Maze Garden

Landmarks, 2.58223
2005 created
On May 21, 2005 The Morton Arboretum introduced guests to its own twist on the traditional hedge maze. Designed by the Arboretum's landscape architects, Scott Mehaffey and Peggy Pelkonen, the one-acre Maze Garden challenges visitors to find seven outdoor "rooms" instead of a central destination. Each room features a different type of plant with seasonal interest including:
  • Hedge maple (Acer campestre)
  • Golden Glory Cornelian-cherry dogwood (Cornus mas 'Golden Glory')
  • Northwind switch grass (Panicum virgatum 'Northwind')
  • Meadowlark forsythia (Forsythia 'Meadowlark')
  • Tinkerbelle lilac (Syringa 'Bailbelle')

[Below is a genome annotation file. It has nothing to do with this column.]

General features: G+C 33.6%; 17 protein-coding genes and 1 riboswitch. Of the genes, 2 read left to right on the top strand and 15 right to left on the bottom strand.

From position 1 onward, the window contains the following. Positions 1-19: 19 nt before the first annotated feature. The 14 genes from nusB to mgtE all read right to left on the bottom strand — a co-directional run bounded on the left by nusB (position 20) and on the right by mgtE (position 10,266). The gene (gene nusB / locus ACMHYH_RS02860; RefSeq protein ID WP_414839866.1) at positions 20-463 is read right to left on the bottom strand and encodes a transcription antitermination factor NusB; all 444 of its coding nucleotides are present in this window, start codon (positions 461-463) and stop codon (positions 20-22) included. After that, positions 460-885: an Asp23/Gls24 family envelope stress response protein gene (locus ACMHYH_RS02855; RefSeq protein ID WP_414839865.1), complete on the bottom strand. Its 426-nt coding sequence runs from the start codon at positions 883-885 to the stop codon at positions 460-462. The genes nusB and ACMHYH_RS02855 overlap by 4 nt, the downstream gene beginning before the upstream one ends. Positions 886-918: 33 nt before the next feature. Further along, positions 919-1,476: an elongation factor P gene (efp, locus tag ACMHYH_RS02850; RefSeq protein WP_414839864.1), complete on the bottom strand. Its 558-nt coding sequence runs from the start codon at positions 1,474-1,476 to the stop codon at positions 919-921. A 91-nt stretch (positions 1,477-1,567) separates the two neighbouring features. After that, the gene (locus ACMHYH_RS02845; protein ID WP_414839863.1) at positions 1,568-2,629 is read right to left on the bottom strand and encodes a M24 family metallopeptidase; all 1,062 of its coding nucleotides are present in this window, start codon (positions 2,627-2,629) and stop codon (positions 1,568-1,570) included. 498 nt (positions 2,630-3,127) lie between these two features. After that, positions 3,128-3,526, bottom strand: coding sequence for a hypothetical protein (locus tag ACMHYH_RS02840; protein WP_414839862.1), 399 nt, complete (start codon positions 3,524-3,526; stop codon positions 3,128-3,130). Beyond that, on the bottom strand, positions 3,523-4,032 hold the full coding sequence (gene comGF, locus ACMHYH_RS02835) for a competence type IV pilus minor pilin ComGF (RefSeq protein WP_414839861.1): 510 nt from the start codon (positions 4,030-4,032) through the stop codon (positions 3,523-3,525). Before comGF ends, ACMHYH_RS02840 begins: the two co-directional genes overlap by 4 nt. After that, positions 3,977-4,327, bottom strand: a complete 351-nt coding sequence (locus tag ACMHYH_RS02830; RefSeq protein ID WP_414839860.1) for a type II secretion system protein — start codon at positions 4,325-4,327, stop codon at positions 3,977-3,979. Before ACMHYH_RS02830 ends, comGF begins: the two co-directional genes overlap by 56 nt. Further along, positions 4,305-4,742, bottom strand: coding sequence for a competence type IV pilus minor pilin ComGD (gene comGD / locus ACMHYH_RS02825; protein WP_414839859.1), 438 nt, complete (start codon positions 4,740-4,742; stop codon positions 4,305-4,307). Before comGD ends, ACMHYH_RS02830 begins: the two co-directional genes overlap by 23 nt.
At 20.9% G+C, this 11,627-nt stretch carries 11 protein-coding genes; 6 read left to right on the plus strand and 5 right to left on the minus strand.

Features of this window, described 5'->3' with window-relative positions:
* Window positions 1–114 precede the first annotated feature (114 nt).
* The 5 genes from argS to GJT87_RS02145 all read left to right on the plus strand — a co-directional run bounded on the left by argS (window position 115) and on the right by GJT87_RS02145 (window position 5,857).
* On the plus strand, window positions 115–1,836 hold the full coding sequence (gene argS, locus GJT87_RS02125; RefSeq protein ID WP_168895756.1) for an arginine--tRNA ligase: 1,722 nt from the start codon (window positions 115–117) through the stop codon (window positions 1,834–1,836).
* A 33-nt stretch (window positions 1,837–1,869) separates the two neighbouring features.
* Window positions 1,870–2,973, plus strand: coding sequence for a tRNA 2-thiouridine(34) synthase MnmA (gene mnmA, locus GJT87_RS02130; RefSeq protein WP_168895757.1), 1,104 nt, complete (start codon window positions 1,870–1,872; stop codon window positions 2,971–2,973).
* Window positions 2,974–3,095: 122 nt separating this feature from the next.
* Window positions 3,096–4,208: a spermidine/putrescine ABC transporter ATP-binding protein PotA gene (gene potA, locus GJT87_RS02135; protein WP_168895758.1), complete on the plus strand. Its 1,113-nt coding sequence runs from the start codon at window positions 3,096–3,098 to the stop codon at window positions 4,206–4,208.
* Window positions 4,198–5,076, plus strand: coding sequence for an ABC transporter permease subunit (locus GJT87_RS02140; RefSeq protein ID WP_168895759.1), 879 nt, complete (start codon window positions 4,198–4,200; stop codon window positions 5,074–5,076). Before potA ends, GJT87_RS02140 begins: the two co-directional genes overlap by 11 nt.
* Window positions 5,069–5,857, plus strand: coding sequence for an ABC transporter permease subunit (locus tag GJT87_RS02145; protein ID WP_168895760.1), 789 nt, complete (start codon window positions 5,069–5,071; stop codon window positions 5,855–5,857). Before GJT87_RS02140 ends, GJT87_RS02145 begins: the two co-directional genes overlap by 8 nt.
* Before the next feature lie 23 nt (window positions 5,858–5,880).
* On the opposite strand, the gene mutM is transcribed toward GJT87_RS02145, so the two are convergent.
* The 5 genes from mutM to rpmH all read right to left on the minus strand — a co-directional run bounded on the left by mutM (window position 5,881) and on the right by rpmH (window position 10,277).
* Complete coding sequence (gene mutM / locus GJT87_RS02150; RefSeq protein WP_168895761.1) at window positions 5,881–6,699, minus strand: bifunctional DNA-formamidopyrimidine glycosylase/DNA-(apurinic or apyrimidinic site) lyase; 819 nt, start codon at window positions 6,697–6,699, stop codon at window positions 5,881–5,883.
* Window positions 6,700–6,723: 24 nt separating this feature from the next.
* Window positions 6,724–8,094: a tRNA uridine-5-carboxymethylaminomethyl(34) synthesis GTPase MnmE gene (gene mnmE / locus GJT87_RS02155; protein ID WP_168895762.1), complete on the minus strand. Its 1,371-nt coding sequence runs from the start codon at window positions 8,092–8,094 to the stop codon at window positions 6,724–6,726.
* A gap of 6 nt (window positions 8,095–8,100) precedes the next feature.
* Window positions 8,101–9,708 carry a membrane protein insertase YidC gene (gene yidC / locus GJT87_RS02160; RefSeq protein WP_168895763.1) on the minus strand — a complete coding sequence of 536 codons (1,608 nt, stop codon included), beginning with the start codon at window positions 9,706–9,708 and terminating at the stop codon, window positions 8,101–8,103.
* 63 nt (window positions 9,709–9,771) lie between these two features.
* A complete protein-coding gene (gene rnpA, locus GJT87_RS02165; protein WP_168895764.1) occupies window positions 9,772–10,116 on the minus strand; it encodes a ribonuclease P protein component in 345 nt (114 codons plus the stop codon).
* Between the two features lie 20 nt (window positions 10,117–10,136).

• Autumn Jazz arrowwood viburnum (Viburnum dentatum 'Ralph Senior')
  • Eastern white pine (Pinus strobus)
The main body of the maze, though, is composed of over 2,400 yews. Chosen for its moderate growth rate and upright narrow shape, the most common yew in the garden is a columnar Japanese yew, Taxus cuspidata 'Columnaris'. To get a birds-eye view of the maze's shape, guests can climb onto the lookout platform built around a 60-foot tall sycamore tree, and the Arboretum's youngest visitors can enjoy the smaller toddler maze.